Figure 3: Depictions of images within the Anatomage Table software which may have a potential use in lectures,such as detailing cells, animal models, or developmental anatomy, such as illustrating the development of a foetus.

Virtual dissection tables may be useful as a part ofsurgical case reviews, consultations, radiology or researchthrough the input of magnetic resonance image (MRI) orcomputed tomography (CT) scans. In the hospital setting thiscould provide new options for clinicians when conductingconsultations or educating patients (Figure 4). For example, itis possible to capture an image of a patient with an exposedrevise this alongside a virtual 3D rendered model at the sametime.Use of virtual dissection tables in lecturesThe virtual dissection tables are large, heavy and bulkyand may be difficult to move between anatomy teaching roomsand lecture theatres. However, if accessible, the device couldbe integrated into lectures and provide live demonstrations.Most virtual dissection tables can now connect to projectors,so can be used directly during lectures with previously preparedsets of lessons. Educators can create and demonstrateexperiments or provide experiential-based sessions in adifferent or unique way. Video clips and screenshots can besaved and shared with students and integrated into lesson plans,and images extracted from using the Anatomage Table aredepicted in Figure 3.abdominal cavity and display this on the table within theclinic. Patients can view their personal anatomy in 3D colourand navigate the imagery on the screen. As a pathological andprocedural training tool, it has a digital library that incorporatespathological examples to for students or junior doctorsstudying pathology. Many virtual dissection tables can alsooverlay 3D models onto images of a patient, thus allowing alife-size simulation. This, and other uses of 3D renderedmodels used in the place of 2D scan presentations is becoming commonplace,7 and as the applications of these 3D anatomicalmodels increases, a virtual dissection table is well-suited forassisting with life-sized spatial understanding of the humanbody. In the field of forensic and archaeological sciences, theAnatomage Table had a role in the investigation of PharaohTutankhamun’s cause of death in August 2012 and wassubsequently documented by Fuji TV, PBS and in a ScientificAmerican article on virtual autopsies in 2013.18 The anatomyof different animals can be compared for research in veterinaryscience and the user can upload veterinary scans for teachinganimal anatomy, such incorporating full-body cat and dog images. For example, the latest Anatomage Table software hasalso added 4D scans to visualize heart beats and respiration,which may be useful in a range of teaching practices orvirtual autopsies.19 Additionally, models of different ages canbe presented to the learners, whereas cadaveric dissection mostcommonly involves examinations of elderly people. Thisallows students using virtual dissection tables the ability toinvestigate models of different ages, which is useful forlearners wishing to identify variations in the skeletal systemduring ageing or development.20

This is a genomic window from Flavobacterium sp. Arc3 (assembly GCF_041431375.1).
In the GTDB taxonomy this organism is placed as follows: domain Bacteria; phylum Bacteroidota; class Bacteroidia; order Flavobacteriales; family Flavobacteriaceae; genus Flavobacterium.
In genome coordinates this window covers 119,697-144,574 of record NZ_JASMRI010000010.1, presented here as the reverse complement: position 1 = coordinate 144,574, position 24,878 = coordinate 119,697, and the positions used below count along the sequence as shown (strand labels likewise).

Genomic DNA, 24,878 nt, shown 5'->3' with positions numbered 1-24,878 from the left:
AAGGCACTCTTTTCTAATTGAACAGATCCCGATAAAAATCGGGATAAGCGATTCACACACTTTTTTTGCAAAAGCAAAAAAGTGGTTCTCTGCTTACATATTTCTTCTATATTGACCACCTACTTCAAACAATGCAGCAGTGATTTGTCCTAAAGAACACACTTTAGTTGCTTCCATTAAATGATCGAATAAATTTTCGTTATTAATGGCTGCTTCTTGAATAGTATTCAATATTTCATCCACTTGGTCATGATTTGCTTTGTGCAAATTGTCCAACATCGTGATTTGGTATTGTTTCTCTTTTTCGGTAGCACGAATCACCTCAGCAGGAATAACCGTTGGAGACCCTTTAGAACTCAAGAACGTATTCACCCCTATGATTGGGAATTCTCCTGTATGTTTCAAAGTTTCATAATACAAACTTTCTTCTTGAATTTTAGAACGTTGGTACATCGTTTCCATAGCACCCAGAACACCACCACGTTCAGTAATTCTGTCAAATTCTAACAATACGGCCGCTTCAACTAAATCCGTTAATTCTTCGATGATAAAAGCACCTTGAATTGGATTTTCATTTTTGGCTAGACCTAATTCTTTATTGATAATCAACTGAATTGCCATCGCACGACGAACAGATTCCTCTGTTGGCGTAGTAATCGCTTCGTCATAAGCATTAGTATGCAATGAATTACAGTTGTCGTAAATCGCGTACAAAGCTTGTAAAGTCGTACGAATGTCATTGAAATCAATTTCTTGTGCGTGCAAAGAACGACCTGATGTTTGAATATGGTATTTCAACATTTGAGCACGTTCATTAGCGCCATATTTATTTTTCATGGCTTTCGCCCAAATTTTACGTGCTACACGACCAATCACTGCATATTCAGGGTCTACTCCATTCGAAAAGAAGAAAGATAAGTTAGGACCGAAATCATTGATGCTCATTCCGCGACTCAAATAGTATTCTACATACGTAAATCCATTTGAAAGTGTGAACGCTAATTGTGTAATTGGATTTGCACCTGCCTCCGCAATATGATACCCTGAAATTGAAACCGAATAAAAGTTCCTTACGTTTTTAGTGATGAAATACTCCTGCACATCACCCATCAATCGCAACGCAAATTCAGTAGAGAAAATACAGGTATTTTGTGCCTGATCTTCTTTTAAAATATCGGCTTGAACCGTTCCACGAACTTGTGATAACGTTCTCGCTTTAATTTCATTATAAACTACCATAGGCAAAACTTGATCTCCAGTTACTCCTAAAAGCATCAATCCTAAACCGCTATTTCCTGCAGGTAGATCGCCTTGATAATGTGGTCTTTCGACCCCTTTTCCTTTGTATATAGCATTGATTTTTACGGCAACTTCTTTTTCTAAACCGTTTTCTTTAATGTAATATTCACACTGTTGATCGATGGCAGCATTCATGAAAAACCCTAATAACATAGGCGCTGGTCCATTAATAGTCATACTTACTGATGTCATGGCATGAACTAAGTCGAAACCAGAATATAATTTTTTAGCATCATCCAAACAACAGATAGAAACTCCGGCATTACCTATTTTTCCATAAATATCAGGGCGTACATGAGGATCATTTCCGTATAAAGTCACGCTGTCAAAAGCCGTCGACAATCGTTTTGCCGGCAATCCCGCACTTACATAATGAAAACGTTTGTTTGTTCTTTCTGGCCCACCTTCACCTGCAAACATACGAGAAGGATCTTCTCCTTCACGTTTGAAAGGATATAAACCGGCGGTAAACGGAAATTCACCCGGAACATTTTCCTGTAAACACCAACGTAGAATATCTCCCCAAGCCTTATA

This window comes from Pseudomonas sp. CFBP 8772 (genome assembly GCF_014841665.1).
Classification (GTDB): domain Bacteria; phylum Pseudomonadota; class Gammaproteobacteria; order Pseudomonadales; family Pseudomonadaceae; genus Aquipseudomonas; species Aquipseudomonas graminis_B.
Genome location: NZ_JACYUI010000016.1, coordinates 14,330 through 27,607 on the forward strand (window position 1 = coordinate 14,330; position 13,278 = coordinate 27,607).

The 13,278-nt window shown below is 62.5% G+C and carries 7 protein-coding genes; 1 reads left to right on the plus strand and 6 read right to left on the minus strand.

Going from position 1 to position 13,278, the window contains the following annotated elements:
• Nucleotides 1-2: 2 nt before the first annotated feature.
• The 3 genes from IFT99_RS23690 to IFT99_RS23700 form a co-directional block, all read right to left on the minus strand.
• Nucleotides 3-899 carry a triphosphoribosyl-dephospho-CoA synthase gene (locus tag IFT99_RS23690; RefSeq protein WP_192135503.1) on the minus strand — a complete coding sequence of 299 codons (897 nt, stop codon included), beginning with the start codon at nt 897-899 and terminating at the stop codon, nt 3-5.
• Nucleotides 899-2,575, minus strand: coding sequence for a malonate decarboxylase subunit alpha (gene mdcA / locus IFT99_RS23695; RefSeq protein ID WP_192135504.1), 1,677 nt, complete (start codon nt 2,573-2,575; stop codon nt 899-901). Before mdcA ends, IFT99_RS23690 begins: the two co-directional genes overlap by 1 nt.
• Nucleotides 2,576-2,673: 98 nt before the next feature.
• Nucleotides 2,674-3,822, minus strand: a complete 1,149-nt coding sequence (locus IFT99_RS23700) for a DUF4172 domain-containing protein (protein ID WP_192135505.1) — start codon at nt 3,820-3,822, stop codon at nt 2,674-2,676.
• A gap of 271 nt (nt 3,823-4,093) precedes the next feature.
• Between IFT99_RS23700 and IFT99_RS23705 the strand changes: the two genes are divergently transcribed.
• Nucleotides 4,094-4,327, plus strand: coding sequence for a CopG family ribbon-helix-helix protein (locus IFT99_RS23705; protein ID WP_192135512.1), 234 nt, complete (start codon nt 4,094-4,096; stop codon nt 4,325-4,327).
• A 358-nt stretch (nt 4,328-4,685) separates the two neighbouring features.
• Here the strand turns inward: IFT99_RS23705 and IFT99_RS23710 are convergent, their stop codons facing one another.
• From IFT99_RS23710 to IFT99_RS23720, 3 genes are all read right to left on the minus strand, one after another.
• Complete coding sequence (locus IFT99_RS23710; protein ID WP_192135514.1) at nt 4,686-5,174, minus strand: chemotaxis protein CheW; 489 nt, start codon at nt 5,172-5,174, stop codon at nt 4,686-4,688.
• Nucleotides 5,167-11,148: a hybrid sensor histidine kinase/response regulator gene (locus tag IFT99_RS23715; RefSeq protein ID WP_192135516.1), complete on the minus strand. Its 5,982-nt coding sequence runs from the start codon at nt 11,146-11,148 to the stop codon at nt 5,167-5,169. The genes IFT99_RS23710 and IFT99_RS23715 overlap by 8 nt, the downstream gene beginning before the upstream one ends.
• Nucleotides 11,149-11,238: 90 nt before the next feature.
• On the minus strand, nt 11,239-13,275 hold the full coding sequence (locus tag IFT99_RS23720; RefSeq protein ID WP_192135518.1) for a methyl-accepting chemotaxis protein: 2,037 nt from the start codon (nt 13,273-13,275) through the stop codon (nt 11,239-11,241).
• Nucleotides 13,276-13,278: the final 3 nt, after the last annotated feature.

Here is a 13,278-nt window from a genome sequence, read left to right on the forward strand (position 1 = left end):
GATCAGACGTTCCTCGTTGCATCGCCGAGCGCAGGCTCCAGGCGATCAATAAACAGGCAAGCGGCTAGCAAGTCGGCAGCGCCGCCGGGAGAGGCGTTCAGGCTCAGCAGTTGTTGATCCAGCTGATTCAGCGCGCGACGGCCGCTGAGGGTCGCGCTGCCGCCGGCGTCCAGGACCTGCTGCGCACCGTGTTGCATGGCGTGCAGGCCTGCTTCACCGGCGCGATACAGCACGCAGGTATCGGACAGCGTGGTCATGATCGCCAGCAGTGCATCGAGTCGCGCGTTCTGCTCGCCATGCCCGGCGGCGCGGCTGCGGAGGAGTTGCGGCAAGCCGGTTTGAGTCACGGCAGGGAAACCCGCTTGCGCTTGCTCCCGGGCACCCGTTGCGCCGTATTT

Figure 4: Depictions of scans side-by-side with virtual imagery of the structures, taken from the Anatomage Table.

Researchers relating to teaching methods, case reviews,patient education, or hospital teamwork may find use inintegrating virtual dissection tables within their investigations.Different researchers can interact with images, presentationsand data simultaneously. Research on hollow organs, such asthe gastrointestinal tract or the urinary bladder,21-23 maybenefit from using the 3D models or objects as training toolsfor new students. The ability to import files from patient MRIor CT scans gives early-career researchers, in particular, theability to inspect research data or patient information throughthe life-sized rendering. The finger-gesture interactivity mayassist in identifying comparisons between scans, or uniqueanatomical variations and features when compared to using amouse-and-keyboard approach. Other research has beenconducted on student perceptions of learning anatomy, suchas within a Doctor of Chiropractic program, where studentsusing the Anatomage table for musculoskeletal anatomyperformed higher on examinations than students using plasticmodels or cadavers. This study identified other variablesbetween the cohorts, and as such, research is required toconfirm the conclusions, although this presents an interestingarea for future studies.24

There is limited data to suggest that virtual dissectiontables are a suitable complete replacement for cadavericstudies. In programs such as medicine, which rely on cadavericstudies to teach students human anatomy, real and genuinecadavers are a primary and important tool for medicine. Cadaversallow a unique view into anatomical variation, provide hands-onkinaesthetic and tactile feedback, and expose students to areal-world experience. The uses outlined in this article provideoptions for methods solely to supplement cadaveric work,rather than act as replacement. However, the opportunity ofusing a virtual dissection table in combination with cadavericdissections may present an opportunity for educators wishingto supplement learning in anatomy and physiology. Anadditional limitation is that the technical acumen of individuallearners may be different. A student who is used to studyinganatomy through a tablet device or digital form of learning,may be more experienced in the gestures, insights and contentutilised within the virtual dissection table software. Thistherefore results in the potential for different students to havevaried degrees of success in learning from this device.Additionally, the tables themselves are relatively large andbulky, and its usage and storage may require a dedicated space.